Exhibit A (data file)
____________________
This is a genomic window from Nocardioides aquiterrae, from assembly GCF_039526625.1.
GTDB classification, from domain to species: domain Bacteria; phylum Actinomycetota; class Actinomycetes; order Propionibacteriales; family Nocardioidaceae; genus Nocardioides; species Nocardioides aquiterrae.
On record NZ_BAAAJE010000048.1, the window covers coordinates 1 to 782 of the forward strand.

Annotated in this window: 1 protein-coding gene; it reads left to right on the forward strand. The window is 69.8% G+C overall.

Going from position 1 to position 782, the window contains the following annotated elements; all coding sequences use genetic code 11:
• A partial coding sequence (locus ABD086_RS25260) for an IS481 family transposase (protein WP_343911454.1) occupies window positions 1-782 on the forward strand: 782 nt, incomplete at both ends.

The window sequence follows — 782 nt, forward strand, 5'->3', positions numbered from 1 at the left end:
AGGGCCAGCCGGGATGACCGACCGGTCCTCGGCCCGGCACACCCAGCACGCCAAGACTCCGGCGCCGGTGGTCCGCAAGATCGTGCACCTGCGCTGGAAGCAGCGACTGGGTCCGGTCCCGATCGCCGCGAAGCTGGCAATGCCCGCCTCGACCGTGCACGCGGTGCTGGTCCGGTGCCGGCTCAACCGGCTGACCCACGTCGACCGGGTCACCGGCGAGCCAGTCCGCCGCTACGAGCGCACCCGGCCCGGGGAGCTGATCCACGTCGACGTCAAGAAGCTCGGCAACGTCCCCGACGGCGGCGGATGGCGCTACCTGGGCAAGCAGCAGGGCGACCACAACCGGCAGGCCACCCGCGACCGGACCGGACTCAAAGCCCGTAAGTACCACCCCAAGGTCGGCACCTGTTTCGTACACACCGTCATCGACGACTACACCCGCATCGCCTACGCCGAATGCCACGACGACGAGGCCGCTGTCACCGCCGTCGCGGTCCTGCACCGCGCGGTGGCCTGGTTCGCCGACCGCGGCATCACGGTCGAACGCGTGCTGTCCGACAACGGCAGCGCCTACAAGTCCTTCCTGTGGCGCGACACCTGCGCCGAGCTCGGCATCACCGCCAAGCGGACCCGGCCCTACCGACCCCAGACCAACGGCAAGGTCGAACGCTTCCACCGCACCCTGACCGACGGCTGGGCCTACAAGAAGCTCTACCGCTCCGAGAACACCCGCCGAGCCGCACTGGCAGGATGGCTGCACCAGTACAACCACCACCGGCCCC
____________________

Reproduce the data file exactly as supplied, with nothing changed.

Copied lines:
This is a genomic window from Nocardioides aquiterrae, from assembly GCF_039526625.1.
GTDB classification, from domain to species: domain Bacteria; phylum Actinomycetota; class Actinomycetes; order Propionibacteriales; family Nocardioidaceae; genus Nocardioides; species Nocardioides aquiterrae.
On record NZ_BAAAJE010000048.1, the window covers coordinates 1 to 782 of the forward strand.

Annotated in this window: 1 protein-coding gene; it reads left to right on the forward strand. The window is 69.8% G+C overall.

Going from position 1 to position 782, the window contains the following annotated elements; all coding sequences use genetic code 11:
• A partial coding sequence (locus ABD086_RS25260) for an IS481 family transposase (protein WP_343911454.1) occupies window positions 1-782 on the forward strand: 782 nt, incomplete at both ends.

The window sequence follows — 782 nt, forward strand, 5'->3', positions numbered from 1 at the left end:
AGGGCCAGCCGGGATGACCGACCGGTCCTCGGCCCGGCACACCCAGCACGCCAAGACTCCGGCGCCGGTGGTCCGCAAGATCGTGCACCTGCGCTGGAAGCAGCGACTGGGTCCGGTCCCGATCGCCGCGAAGCTGGCAATGCCCGCCTCGACCGTGCACGCGGTGCTGGTCCGGTGCCGGCTCAACCGGCTGACCCACGTCGACCGGGTCACCGGCGAGCCAGTCCGCCGCTACGAGCGCACCCGGCCCGGGGAGCTGATCCACGTCGACGTCAAGAAGCTCGGCAACGTCCCCGACGGCGGCGGATGGCGCTACCTGGGCAAGCAGCAGGGCGACCACAACCGGCAGGCCACCCGCGACCGGACCGGACTCAAAGCCCGTAAGTACCACCCCAAGGTCGGCACCTGTTTCGTACACACCGTCATCGACGACTACACCCGCATCGCCTACGCCGAATGCCACGACGACGAGGCCGCTGTCACCGCCGTCGCGGTCCTGCACCGCGCGGTGGCCTGGTTCGCCGACCGCGGCATCACGGTCGAACGCGTGCTGTCCGACAACGGCAGCGCCTACAAGTCCTTCCTGTGGCGCGACACCTGCGCCGAGCTCGGCATCACCGCCAAGCGGACCCGGCCCTACCGACCCCAGACCAACGGCAAGGTCGAACGCTTCCACCGCACCCTGACCGACGGCTGGGCCTACAAGAAGCTCTACCGCTCCGAGAACACCCGCCGAGCCGCACTGGCAGGATGGCTGCACCAGTACAACCACCACCGGCCCC